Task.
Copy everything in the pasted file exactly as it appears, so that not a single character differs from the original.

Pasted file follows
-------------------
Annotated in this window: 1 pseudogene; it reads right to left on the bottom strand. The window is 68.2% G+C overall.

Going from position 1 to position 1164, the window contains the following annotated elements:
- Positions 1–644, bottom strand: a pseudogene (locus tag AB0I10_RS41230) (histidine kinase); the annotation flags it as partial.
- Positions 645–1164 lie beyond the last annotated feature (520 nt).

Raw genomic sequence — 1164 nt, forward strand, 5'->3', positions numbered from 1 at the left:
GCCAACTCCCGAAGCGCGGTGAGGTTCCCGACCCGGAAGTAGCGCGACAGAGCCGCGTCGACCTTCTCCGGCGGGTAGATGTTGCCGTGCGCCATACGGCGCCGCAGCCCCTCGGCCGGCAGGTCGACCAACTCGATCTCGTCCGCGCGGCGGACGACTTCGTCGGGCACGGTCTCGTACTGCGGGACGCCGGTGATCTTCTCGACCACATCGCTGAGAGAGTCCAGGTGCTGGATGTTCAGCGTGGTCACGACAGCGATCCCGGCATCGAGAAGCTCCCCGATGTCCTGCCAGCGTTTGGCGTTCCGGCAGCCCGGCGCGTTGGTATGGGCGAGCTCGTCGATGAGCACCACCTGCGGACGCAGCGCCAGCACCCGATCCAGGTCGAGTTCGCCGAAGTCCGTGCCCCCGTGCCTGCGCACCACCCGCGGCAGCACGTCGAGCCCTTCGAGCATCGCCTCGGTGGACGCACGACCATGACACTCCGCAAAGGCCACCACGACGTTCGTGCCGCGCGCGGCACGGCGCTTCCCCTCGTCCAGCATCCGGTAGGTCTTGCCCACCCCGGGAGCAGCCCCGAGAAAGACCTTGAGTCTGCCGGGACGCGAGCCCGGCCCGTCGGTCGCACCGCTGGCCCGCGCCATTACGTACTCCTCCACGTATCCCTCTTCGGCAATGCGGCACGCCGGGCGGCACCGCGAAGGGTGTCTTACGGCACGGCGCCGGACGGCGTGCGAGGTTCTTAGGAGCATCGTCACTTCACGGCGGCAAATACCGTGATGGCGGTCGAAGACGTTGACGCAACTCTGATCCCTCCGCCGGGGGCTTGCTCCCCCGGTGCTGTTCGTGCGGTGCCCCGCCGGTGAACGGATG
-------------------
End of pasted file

Annotated in this window: 1 pseudogene; it reads right to left on the bottom strand. The window is 68.2% G+C overall.

Going from position 1 to position 1164, the window contains the following annotated elements:
- Positions 1–644, bottom strand: a pseudogene (locus tag AB0I10_RS41230) (histidine kinase); the annotation flags it as partial.
- Positions 645–1164 lie beyond the last annotated feature (520 nt).

Raw genomic sequence — 1164 nt, forward strand, 5'->3', positions numbered from 1 at the left:
GCCAACTCCCGAAGCGCGGTGAGGTTCCCGACCCGGAAGTAGCGCGACAGAGCCGCGTCGACCTTCTCCGGCGGGTAGATGTTGCCGTGCGCCATACGGCGCCGCAGCCCCTCGGCCGGCAGGTCGACCAACTCGATCTCGTCCGCGCGGCGGACGACTTCGTCGGGCACGGTCTCGTACTGCGGGACGCCGGTGATCTTCTCGACCACATCGCTGAGAGAGTCCAGGTGCTGGATGTTCAGCGTGGTCACGACAGCGATCCCGGCATCGAGAAGCTCCCCGATGTCCTGCCAGCGTTTGGCGTTCCGGCAGCCCGGCGCGTTGGTATGGGCGAGCTCGTCGATGAGCACCACCTGCGGACGCAGCGCCAGCACCCGATCCAGGTCGAGTTCGCCGAAGTCCGTGCCCCCGTGCCTGCGCACCACCCGCGGCAGCACGTCGAGCCCTTCGAGCATCGCCTCGGTGGACGCACGACCATGACACTCCGCAAAGGCCACCACGACGTTCGTGCCGCGCGCGGCACGGCGCTTCCCCTCGTCCAGCATCCGGTAGGTCTTGCCCACCCCGGGAGCAGCCCCGAGAAAGACCTTGAGTCTGCCGGGACGCGAGCCCGGCCCGTCGGTCGCACCGCTGGCCCGCGCCATTACGTACTCCTCCACGTATCCCTCTTCGGCAATGCGGCACGCCGGGCGGCACCGCGAAGGGTGTCTTACGGCACGGCGCCGGACGGCGTGCGAGGTTCTTAGGAGCATCGTCACTTCACGGCGGCAAATACCGTGATGGCGGTCGAAGACGTTGACGCAACTCTGATCCCTCCGCCGGGGGCTTGCTCCCCCGGTGCTGTTCGTGCGGTGCCCCGCCGGTGAACGGATG